WORKSHOP BEGINS AT PAU, EXPERTS LAUD HORTI-PRODUCTION IN INDIA

WORKSHOP BEGINS AT PAU, EXPERTS LAUD HORTI-PRODUCTION IN INDIA

WORKSHOP BEGINS AT PAU, EXPERTS LAUD HORTI-PRODUCTION IN INDIA

By / Punjab news / Thursday, 11 January 2018 07:44

LUDHIANA,
“The cultivation of horticultural crops can play an important role in enhancing the income of the small farmers,” said Dr P.S. Aulakh, Director of Horticulture, Punjab, while inaugurating the two-day “Research and Extension Specialists’ Workshop for Fruits, Mushroom, Agro-forestry along with Post-Harvest Management, Farm Power and Machinery, Food Technology and Agricultural Economics” at Punjab Agricultural University (PAU) today. The workshop has been organized by the Directorate of Extension Education, PAU. The officials from the Department of Horticulture, Punjab; district extension specialists; scientists from Krishi Vigyan Kendras and Farm Advisory Service Centres; horticulture officers from Jammu and Srinagar; and University faculty attended the inaugural session.

In his address, Dr Aulakh said the year 2016-17 witnessed a record horticulture production of 305 million tonnes with gross domestic product (GDP) touching 11.4 per cent, surpassing that of agriculture in India. The State government is laying a lot of emphasis on promoting citrus cultivation among farmers, he added. Protected cultivation also has enormous scope in Punjab but farmers must acquire training before opting for it, he stressed. “The Centre of Excellence for Vegetables, Kartarpur, has carved a niche for itself in the international arena and is providing home delivery of nursery to the farmers in Punjab,” he disclosed. Two Centres of Excellence for Floriculture and Beekeeping are also coming up in the state, he informed. Dr Aulakh observed work on sericulture, post-harvest management and other fruits such as date palm needs to be given impetus.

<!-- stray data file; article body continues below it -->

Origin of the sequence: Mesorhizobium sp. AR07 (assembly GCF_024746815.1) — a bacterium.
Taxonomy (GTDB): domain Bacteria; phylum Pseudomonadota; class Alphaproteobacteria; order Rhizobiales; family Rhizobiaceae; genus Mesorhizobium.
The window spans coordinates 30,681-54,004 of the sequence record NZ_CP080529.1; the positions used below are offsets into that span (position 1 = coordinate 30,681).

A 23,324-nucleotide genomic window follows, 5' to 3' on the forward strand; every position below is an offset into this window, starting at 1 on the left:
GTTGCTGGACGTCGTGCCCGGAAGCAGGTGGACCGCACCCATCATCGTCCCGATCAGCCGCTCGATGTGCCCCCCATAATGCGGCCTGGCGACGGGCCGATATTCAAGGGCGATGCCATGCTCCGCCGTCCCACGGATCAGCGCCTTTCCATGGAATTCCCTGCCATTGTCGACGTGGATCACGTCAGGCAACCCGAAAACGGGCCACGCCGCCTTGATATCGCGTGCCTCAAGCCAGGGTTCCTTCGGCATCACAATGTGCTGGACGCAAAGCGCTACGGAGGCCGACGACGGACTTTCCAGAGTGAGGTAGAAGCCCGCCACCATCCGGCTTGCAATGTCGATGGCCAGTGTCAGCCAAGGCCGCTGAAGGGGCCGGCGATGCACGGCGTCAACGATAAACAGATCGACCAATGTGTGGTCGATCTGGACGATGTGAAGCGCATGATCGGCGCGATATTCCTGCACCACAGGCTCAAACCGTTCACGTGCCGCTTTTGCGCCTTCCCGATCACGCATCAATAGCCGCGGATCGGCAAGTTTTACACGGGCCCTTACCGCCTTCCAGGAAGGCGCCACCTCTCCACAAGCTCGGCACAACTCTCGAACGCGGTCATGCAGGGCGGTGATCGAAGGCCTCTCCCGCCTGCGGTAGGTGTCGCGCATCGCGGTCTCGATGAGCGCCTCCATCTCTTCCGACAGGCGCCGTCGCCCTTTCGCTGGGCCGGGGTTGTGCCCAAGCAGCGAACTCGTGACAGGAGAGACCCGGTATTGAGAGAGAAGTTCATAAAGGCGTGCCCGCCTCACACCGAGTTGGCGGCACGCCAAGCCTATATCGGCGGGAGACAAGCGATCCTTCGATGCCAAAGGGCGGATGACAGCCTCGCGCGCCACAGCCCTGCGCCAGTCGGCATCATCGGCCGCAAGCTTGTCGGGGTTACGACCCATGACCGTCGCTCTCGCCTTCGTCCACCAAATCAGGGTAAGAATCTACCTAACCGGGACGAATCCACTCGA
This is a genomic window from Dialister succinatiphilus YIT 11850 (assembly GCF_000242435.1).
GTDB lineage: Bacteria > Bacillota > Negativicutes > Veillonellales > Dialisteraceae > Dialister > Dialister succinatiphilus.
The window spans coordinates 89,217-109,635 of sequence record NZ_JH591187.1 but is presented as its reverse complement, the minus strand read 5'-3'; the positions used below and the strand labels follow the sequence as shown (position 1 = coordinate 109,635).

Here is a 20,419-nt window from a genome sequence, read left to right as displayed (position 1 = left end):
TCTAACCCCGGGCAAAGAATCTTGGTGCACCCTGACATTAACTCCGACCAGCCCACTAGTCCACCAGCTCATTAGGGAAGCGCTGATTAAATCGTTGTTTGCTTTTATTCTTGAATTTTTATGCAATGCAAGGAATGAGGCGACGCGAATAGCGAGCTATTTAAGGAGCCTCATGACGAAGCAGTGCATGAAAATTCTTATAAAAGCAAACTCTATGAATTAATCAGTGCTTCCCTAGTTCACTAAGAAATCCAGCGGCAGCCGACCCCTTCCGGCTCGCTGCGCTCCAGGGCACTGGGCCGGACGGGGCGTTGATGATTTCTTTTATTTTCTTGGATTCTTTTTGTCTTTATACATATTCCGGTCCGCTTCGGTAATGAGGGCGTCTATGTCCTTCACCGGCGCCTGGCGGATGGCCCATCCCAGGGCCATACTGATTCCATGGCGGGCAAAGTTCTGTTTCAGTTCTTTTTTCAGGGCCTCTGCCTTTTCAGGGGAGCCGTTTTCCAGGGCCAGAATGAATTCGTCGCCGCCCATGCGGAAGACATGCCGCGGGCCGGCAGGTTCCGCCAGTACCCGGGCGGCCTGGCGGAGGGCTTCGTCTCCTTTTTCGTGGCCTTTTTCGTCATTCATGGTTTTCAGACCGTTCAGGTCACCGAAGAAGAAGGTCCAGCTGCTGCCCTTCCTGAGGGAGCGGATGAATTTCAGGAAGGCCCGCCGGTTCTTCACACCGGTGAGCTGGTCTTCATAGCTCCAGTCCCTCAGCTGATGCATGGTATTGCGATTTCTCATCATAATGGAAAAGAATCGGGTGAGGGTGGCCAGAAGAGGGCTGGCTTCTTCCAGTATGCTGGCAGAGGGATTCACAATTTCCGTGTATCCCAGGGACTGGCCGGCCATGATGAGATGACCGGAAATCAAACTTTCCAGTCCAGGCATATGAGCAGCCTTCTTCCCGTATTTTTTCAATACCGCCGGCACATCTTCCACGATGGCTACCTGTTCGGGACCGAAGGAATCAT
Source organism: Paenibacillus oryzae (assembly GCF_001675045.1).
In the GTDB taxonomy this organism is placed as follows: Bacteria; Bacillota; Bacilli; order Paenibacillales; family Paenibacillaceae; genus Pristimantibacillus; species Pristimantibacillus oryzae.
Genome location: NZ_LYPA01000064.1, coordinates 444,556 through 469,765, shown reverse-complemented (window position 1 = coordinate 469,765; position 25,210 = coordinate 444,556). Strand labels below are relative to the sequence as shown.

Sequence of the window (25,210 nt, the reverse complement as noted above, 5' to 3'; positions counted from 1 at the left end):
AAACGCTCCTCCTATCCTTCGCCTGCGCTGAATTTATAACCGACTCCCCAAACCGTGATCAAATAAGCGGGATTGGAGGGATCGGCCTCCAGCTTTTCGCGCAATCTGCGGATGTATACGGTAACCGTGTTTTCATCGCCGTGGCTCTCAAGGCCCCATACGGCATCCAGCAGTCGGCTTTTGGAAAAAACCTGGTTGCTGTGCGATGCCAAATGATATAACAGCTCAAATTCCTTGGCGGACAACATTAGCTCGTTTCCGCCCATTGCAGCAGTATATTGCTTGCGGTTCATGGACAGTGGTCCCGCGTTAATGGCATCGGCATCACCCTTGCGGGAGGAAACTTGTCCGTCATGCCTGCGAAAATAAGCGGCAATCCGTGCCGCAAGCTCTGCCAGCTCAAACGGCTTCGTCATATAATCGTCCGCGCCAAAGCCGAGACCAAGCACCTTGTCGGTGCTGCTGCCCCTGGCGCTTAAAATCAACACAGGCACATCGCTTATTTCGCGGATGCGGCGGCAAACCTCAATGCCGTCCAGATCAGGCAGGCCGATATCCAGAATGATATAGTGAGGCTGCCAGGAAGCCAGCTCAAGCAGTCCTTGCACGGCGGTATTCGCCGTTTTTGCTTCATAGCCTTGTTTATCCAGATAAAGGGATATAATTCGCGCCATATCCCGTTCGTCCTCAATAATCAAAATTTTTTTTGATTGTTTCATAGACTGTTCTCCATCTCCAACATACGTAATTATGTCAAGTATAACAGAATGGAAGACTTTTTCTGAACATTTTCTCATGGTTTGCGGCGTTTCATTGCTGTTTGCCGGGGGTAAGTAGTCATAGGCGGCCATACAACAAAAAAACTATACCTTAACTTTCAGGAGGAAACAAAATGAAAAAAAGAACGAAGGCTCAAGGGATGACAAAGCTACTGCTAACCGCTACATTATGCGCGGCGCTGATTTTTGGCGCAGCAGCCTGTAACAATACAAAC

Dr Navtej Bains, Director of Research, PAU, said horticultural crops offer a viable option for crop diversification. He highlighted the characteristics of the newly developed varieties namely ‘Punjab Safeda’ and ‘Punjab Kiran’ of guava, ‘Early Gold’ of malta, and a rootstock for kinnow ‘Carrizo.’ Dr Bains also informed about production and protection technologies for various crops

In his welcome remarks, Dr K.S. Thind, Additional Director of Research (Crop Improvement), said PAU is laying thrust on nutritional security and has recommended a nutrition garden plan, suggesting plantation of 21 different types of fruit plants in an area of 1.25 kanal. “Fruit cultivation and water conservation need to be promoted,” he stressed.

Dr Ashok Kumar, Director of Extension Education, observed, “Farmers can gain profit by cultivating fruits and vegetables as well as through value addition.” Later, he proposed the vote of thanks.

Dr T.S. Riar, Professor of Extension Education, coordinated the inaugural session. On the occasion, various departments of PAU organized an exhibition, highlighting several crop varieties and their production-protection technologies.

Author

Hum Hindustani

Hum Hindustani

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